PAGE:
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European Carbon Stable as EU Sells Permits, German Power Drops

European Union carbon permits were little changed after demand for allowances in an auction declined compared with a previous sale and German power for 2013 fell to a record.

Permits for December rose two cents to 6.79 euros ($8.73) a metric ton on London’s ICE Futures Europe exchange. They earlier fell as much as 2.5 percent to 6.60 euros a ton. Trading volume was 9.3 million tons, the least since Nov. 1.

German baseload power for next year dropped as much as 0.4 percent to 46.30 euros a megawatt-hour, the lowest since the contract began trading in May 2008, before erasing losses.

The EU sold 4.5 million permits at 6.64 euros a ton in its fourth auction of allowances for 2013. Bidders sought 9.2 million permits in the auction, twice the volume for sale. Buyers yesterday bid for 2.8 times as many permits as were offered by the U.K. in its first sale of allowances for the next phase of the bloc’s carbon market.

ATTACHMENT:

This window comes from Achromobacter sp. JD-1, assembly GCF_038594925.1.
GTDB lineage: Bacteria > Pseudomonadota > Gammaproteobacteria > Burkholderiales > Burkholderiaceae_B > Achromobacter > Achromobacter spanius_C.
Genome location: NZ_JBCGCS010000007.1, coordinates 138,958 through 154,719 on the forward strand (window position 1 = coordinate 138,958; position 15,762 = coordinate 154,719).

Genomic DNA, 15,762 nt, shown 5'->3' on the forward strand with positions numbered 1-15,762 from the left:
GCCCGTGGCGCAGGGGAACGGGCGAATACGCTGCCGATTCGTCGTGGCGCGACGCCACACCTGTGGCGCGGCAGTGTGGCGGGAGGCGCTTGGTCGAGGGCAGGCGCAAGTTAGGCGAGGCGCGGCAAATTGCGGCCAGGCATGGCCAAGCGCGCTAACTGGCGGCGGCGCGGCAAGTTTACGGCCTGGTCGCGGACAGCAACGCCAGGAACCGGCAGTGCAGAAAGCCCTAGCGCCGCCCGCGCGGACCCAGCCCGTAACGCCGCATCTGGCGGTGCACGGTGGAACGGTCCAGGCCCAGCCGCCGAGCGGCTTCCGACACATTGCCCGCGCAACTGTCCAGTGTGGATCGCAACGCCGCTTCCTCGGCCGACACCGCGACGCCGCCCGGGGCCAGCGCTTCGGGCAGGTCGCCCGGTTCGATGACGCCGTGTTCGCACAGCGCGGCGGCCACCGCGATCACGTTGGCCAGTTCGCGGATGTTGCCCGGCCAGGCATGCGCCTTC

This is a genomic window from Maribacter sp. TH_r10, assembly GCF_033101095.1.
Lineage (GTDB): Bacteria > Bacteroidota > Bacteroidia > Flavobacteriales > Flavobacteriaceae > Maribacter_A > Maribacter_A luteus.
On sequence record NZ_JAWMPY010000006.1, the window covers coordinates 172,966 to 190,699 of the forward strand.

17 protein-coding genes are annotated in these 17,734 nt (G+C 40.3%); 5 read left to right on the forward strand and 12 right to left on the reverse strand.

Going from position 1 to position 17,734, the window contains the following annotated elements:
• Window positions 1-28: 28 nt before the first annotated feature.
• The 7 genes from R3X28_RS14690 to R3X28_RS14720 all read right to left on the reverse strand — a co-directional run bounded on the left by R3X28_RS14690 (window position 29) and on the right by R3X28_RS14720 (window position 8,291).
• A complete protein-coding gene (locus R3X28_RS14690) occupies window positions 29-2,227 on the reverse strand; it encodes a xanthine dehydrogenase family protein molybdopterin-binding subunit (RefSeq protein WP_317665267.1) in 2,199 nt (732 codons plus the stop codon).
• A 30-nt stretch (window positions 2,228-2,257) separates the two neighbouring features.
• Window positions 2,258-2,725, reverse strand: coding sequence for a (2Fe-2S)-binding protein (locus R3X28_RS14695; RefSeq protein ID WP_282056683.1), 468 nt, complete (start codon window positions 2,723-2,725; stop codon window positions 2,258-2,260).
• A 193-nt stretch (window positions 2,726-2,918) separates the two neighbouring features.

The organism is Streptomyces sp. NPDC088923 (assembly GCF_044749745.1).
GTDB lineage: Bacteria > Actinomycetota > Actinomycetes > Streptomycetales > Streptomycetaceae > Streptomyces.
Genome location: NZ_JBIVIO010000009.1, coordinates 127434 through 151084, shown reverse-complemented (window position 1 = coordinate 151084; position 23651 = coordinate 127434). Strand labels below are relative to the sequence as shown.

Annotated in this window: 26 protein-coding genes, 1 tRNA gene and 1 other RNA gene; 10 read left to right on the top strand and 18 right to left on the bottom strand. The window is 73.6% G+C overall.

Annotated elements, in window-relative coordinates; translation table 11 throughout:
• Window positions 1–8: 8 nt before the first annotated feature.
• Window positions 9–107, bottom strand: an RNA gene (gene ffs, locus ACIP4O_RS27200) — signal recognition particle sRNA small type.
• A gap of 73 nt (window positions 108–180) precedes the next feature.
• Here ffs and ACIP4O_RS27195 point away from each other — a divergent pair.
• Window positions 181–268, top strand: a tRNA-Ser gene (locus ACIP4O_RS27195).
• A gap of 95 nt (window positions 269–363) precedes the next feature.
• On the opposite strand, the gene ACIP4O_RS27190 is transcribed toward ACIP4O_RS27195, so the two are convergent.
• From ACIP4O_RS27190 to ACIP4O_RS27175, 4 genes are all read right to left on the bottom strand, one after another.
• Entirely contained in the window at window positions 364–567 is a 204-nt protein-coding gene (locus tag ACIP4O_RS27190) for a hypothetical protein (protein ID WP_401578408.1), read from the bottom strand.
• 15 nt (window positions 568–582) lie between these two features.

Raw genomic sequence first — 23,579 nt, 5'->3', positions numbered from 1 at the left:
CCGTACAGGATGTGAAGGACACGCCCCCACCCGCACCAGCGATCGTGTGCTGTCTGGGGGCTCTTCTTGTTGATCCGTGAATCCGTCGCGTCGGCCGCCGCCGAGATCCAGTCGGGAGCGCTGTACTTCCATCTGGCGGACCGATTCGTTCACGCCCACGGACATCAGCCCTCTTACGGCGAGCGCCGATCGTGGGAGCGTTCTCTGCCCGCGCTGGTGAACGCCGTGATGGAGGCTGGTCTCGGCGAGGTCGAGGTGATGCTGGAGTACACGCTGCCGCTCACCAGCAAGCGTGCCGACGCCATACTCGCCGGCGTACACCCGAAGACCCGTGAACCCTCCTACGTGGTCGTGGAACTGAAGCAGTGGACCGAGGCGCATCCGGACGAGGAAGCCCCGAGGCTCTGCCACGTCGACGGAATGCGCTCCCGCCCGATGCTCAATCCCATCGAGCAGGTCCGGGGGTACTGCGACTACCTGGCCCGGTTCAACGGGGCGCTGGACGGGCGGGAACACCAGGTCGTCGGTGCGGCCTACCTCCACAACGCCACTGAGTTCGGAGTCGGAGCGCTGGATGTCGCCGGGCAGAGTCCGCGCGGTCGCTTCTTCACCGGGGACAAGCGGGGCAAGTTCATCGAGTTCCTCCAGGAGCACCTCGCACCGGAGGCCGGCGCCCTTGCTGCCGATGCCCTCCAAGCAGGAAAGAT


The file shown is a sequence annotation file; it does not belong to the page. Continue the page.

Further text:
The EU, Greece, Germany and the U.K. are selling a total of 21 million tons of permits this week as the EU ramps up its auctioning program before the start of the third phase, which runs from 2013 through 2020.

United Nations Certified Emission Reductions for December dropped 1.3 percent to 79 cents at 4:59 p.m. in London.

To contact the reporter on this story: Alessandro Vitelli in London at avitelli1@bloomberg.net

To contact the editor responsible for this story: Lars Paulsson at lpaulsson@bloomberg.net

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